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Issue 85 - Scotland's Big Heart

Scotland Magazine Issue 85
February 2016


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Scotland's Big Heart

Roddy Martine praises Midlothian

With its Port of Leith serving as a harbour for trading routes to and from the Baltic and Low Countries, it was Edinburgh's strategic position on the southern shore of the Firth of Forth, that forged its capital status. In medieval times, the majority of visitors to Scotland travelled by boat and the inhabitants of the hinterland largely felt safe from unwanted intrusion. When invading armies marched overland from the south and reached Midlothian, they were confronted by a natural buffer zone of seven hills dominated by a formidable castle on a rock and a 12 mile coastal access into the North Sea. The Romans may have built a fort at Cramond, but they eventually withdrew to build walls to keep the early Celts/Picts/Scots at a distance.

In this issue, the city of Edinburgh is explored under the guidance of Charles Douglas handing over to Ian Gardner, director of the Rosslyn Chapel Trust, who is ideally positioned to reveal the perhaps lesser known attractions of Midlothian. As the seat of Scottish government before the 1707 Act of Union; the birthplace of 18th Century Scottish Enlightenment and from 1998, the home of a devolved Scottish Parliament, the region, once known as Edinburghshire, reverberates with history, both ancient and in the making. Take, for example, Borthwick Castle, our featured historic mansion at Middleton where Mary Queen of Scots fled with her lover Lord Bothwell for safety in 1567.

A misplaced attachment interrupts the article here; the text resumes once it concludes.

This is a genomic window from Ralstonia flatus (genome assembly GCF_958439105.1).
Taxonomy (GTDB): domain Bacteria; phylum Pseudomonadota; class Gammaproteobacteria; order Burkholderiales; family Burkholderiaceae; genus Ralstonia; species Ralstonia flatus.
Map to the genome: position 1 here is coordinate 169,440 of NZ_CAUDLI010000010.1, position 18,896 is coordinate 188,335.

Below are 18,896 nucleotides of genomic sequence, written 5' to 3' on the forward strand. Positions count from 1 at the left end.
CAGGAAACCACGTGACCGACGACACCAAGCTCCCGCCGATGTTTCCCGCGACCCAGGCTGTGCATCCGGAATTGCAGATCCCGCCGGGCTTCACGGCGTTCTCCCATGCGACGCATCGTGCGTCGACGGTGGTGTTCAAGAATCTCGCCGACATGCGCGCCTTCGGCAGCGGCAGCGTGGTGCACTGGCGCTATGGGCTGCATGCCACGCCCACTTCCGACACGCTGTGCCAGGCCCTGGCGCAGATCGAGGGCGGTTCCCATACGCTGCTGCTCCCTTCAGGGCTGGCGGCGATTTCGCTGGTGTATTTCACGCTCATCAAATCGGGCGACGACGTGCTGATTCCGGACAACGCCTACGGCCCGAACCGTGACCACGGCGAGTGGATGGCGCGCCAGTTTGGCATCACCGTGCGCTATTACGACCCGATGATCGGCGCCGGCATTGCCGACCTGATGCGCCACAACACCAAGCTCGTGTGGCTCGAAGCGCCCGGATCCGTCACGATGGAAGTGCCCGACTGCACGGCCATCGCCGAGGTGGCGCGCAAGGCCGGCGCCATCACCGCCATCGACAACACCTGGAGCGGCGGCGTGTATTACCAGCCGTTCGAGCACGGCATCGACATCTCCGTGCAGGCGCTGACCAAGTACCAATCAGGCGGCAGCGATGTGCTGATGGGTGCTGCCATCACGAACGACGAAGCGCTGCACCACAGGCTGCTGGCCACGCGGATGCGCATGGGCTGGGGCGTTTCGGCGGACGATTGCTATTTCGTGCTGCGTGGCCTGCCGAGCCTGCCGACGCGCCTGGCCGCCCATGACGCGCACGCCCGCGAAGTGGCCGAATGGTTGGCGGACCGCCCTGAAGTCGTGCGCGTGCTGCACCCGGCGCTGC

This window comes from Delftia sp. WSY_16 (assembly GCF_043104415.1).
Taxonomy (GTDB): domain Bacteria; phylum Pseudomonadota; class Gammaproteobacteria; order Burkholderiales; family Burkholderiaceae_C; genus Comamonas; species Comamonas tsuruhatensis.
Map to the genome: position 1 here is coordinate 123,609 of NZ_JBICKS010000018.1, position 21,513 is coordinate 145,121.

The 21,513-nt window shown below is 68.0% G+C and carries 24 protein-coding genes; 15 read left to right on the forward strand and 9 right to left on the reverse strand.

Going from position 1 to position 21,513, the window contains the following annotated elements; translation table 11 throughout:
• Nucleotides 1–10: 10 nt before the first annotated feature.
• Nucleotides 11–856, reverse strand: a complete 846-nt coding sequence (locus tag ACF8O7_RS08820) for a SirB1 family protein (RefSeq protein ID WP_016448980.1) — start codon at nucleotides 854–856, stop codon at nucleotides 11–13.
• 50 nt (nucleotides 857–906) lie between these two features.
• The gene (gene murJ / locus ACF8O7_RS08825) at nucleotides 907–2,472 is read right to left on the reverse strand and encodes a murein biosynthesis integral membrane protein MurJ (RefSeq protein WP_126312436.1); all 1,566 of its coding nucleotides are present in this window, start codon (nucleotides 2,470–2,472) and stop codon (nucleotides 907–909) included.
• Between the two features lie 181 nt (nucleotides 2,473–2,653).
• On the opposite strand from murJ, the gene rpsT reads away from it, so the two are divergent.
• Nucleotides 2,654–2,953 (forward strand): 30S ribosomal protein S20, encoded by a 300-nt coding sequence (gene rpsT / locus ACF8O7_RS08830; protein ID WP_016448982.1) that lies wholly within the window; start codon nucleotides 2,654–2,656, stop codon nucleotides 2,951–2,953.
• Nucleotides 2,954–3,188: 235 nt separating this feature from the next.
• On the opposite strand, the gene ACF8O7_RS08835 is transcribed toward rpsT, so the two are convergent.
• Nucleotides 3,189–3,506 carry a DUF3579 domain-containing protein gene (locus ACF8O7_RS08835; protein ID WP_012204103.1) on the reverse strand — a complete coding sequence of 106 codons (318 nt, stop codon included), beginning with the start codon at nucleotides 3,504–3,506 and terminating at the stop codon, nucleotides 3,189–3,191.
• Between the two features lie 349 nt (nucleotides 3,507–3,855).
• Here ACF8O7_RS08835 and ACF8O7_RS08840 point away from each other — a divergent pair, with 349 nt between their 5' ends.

Also in this issue, John Hannavy celebrates Scotland's six UNESCO World Heritage Sites – St Kilda; the Old and New Towns of Edinburgh; Neolithic Orkney; New Lanark; the Antonine Wall, and The Forth (Rail) Bridge. For those who are planning some Spring or Summer hillwalking, Keith Fergus recommends his favourite easy summits from Galloway to Lochaber.

To emphasise that civil disobedience is not a modern phenomena, James Irvine Robertson recalls the Lords of Inobedience who disrupted the streets of Edinburgh in the 16th Century, and he also pays a visit to the noble House of Hamilton. The television broadcaster Sheena McDonald sets off on a bird watching holiday to Shetland, and our Artist in Residence is Fiona Grant Robertson who for the past two years has been working at Newhailes, the splendid National Trust for Scotland neo-palladian villa near Musselburgh which was once home to a branch of the distinguished Dalrymple family.

I should also draw the attention of readers to our annual Photo Competition. Your response last year can only be described as spectacular and I very much hope that this time you will again excel yourselves.